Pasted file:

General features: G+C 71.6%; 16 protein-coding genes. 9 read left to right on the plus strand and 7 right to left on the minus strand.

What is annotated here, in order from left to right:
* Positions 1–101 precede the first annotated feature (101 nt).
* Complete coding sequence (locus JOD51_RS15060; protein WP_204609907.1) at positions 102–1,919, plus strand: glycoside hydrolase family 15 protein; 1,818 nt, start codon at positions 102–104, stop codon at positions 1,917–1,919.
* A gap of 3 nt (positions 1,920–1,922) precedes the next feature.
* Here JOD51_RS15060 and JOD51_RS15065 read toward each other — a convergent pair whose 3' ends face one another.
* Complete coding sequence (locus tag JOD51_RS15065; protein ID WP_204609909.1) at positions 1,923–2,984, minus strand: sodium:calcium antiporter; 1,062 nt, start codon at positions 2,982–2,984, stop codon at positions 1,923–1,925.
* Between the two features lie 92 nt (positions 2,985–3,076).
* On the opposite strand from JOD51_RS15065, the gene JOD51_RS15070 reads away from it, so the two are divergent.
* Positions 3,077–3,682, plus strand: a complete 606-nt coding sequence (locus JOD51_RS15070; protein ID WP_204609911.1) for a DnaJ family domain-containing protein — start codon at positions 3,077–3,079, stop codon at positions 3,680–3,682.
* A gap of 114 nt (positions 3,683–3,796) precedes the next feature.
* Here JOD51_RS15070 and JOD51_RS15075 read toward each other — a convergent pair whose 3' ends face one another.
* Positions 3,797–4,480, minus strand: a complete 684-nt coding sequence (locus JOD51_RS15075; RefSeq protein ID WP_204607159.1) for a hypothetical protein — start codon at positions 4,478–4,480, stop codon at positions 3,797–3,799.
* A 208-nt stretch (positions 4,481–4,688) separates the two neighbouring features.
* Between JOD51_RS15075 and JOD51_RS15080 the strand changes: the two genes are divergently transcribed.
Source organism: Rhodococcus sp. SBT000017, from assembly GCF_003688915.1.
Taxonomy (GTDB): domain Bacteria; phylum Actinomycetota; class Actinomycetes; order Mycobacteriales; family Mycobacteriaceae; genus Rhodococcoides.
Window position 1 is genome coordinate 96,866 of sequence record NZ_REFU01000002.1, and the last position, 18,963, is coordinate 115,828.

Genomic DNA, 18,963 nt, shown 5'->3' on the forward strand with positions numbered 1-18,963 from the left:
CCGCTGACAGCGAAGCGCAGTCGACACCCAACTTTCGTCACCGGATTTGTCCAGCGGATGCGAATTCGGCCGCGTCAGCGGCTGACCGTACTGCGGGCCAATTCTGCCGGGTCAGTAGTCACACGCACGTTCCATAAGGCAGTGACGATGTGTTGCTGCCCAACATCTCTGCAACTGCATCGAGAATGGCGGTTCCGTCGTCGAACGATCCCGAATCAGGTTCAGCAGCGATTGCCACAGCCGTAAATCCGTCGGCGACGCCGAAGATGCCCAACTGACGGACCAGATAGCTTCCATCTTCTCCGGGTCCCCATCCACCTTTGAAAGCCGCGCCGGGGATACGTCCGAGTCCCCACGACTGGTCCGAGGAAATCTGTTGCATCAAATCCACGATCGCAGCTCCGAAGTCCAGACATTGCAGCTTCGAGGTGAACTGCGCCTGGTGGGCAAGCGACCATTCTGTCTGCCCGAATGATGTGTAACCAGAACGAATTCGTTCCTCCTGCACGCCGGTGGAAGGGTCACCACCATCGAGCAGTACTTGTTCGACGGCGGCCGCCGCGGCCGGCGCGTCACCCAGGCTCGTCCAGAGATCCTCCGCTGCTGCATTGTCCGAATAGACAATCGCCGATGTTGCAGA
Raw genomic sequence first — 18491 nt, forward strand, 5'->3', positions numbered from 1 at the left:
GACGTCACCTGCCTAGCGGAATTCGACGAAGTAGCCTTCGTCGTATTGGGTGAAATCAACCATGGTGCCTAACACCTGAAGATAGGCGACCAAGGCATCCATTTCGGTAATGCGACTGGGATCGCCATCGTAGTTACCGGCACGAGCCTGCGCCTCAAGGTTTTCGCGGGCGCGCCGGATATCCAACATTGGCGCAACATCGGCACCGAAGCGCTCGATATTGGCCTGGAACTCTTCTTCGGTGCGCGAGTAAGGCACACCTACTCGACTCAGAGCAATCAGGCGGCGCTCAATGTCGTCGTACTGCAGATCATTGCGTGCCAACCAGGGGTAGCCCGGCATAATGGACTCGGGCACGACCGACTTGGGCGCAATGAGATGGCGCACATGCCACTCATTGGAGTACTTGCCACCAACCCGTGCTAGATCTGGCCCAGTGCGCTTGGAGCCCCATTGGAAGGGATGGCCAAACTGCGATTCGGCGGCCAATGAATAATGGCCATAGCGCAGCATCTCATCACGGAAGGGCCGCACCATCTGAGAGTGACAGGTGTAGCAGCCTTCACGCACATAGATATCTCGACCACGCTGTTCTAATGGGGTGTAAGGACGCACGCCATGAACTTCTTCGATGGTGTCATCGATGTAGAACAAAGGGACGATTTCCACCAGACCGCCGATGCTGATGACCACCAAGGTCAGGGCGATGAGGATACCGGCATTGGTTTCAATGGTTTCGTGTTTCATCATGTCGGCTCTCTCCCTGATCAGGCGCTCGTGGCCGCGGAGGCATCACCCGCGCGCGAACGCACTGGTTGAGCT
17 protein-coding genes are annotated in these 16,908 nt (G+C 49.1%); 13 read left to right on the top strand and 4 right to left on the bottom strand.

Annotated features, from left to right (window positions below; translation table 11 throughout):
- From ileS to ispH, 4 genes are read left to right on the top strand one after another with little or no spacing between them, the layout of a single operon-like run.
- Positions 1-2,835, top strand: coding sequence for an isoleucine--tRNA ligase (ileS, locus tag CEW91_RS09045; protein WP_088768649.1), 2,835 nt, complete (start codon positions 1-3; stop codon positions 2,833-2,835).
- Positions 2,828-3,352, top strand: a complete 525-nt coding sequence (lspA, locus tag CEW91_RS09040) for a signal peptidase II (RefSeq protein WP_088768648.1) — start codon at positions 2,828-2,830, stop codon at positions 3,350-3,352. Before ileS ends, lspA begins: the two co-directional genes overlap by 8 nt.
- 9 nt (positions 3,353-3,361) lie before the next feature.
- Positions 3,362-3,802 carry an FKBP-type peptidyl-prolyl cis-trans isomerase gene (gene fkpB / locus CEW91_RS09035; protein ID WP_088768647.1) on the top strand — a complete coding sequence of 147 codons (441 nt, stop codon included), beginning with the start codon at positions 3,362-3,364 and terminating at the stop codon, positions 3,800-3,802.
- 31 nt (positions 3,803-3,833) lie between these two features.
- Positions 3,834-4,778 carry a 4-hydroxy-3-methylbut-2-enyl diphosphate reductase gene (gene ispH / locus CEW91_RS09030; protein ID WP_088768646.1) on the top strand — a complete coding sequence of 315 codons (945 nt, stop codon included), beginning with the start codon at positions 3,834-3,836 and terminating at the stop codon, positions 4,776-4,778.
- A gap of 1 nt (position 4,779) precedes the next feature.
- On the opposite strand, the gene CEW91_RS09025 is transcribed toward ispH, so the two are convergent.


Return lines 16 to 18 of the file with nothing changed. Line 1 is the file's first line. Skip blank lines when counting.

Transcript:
Source organism: Rhodococcus sp. SBT000017, from assembly GCF_003688915.1.
Taxonomy (GTDB): domain Bacteria; phylum Actinomycetota; class Actinomycetes; order Mycobacteriales; family Mycobacteriaceae; genus Rhodococcoides.
Window position 1 is genome coordinate 96,866 of sequence record NZ_REFU01000002.1, and the last position, 18,963, is coordinate 115,828.